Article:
Sue Cowley shares four ways to put pupils in a positive frame of mind for learning...
This activity is great for showing children that art is about interpretation, that we don’t all see the world in the same way.
• Each child will need a small whiteboard and marker if drawing while sat on the carpet, or several sheets of paper and a pen if drawing at their desks.
• Explain to the class that you’re going to give them a word that describes an emotion: sad, happy, angry, fed-up, and so on.
• Say an emotion, and get everyone in the class to practise making a face that looks like that feeling. Look at each other and talk about what the emotion looks like.
• Now, explain that, when you say ‘go’, the children will have one minute to draw a picture which sums up that emotion for them.
• This might be the image of a face, but it could be a picture of something entirely different.
• Compare the images the children create – are there any striking similarities or differences? Repeat for several contrasting emotions.
Introduce the words we use to describe different textures, and what various textures feel like. You could use this to lead into a craft activity using textures, or to explore textures and art in the natural world.
• Gather together a variety of objects, which have very different textures. You might like to divide these up into natural and man-made materials.
• For instance, in your ‘natural’ bag you might have stones, pebbles, pine cones, wool, sandpaper, and so on.
• In your ‘man-made’ bag you could have polystyrene, velvet, bubble wrap, foam, foil, etc.
• Put these objects into a bag, so that the children can’t see them (you could have two separate bags for natural/man-made).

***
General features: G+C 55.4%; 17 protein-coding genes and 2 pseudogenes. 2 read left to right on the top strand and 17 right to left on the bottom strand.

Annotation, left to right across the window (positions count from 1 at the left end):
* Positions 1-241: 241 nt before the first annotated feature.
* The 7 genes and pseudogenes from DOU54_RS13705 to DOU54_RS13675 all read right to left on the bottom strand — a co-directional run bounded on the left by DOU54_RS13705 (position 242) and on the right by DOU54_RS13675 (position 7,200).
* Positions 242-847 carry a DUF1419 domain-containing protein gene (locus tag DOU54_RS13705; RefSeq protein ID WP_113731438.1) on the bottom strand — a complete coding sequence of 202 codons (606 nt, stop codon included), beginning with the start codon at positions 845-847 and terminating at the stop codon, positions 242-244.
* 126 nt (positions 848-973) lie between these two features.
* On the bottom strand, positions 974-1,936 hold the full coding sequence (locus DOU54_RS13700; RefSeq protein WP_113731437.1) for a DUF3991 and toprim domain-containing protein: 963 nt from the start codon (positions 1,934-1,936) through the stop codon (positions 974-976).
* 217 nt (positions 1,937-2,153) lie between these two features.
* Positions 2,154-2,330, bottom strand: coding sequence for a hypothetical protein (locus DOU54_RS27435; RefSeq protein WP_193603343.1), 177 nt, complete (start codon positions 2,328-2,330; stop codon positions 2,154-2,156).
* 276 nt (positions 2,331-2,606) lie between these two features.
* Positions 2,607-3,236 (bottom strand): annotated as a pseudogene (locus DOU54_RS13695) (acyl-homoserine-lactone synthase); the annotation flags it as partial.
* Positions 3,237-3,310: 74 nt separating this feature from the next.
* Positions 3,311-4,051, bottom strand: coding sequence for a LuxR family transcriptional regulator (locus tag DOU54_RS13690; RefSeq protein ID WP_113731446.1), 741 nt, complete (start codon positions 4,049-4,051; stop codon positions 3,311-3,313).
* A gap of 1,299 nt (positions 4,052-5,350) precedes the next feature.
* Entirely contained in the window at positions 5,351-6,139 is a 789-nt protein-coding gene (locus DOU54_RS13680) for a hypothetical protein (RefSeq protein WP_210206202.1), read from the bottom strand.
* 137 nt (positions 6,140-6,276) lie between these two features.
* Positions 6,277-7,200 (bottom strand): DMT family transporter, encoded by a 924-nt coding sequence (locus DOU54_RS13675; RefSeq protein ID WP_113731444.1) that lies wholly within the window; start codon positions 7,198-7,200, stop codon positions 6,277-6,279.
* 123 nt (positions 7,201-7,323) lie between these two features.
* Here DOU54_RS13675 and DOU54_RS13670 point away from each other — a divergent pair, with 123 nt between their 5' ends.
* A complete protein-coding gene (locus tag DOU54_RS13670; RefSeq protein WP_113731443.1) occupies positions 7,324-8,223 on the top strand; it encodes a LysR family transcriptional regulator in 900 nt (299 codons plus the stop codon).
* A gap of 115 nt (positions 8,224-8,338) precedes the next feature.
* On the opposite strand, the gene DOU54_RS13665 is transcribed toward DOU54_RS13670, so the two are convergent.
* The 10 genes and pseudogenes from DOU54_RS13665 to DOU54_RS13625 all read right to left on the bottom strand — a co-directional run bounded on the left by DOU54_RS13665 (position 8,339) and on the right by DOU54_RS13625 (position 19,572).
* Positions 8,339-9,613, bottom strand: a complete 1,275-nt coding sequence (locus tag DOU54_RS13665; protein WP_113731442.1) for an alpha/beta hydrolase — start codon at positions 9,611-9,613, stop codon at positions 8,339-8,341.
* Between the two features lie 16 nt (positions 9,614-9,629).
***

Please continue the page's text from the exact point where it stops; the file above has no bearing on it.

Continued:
• Ask for a volunteer to come to the front of the room, put a hand into the bag and take hold of one object. The pupil must now describe the texture and shape to the class, rather than saying what the object is.
• The other children should try and guess what the object is, just from the description.
This starter gets your children using descriptive language, and thinking carefully about what they see.
• You’ll need a fairly simple picture for this activity – graphic designs work well – plus an easel or stand.
• Set your picture up on the easel, positioned so that the class cannot see it.
• Ask for a volunteer to come to the front. Your volunteer must describe the picture, in such a way that the other pupils are able to draw it.
• As the volunteer describes what they see, the other pupils draw what they think is in the picture.
• Once the description is finished, turn the picture around so that the class sees what it really looks like.
• How accurate have they managed to get their copy, simply by hearing the original picture described in words?
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Encourage your pupils to think about the elements of a ‘good’ design.
• Get hold of a selection of kitchen equipment – things like scales, lemon squeezers, tin openers, colanders, garlic crushers, and so on.
• If you have enough objects, put a group of similar ones on each table (i.e. one group has all the lemon squeezers, another group has all the sets of scales).
• Quiz the class: can they tell what an object does, just by looking at it? Out of the different objects, which will perform its job best? Which is easiest to use?
• Where possible, get the children to actually try out the objects, i.e. squeezing some lemons or weighing some pasta.
• Introduce the idea that objects can be useful or beautiful, or both. Show the class a picture of Philippe Starck’s lemon squeezer – see http://www.guardian.co.uk/technology/2008/sep/29/yanko.design.form.function
• Why do they think it was designed in this way? Do they think it actually works well as a lemon squeezer?
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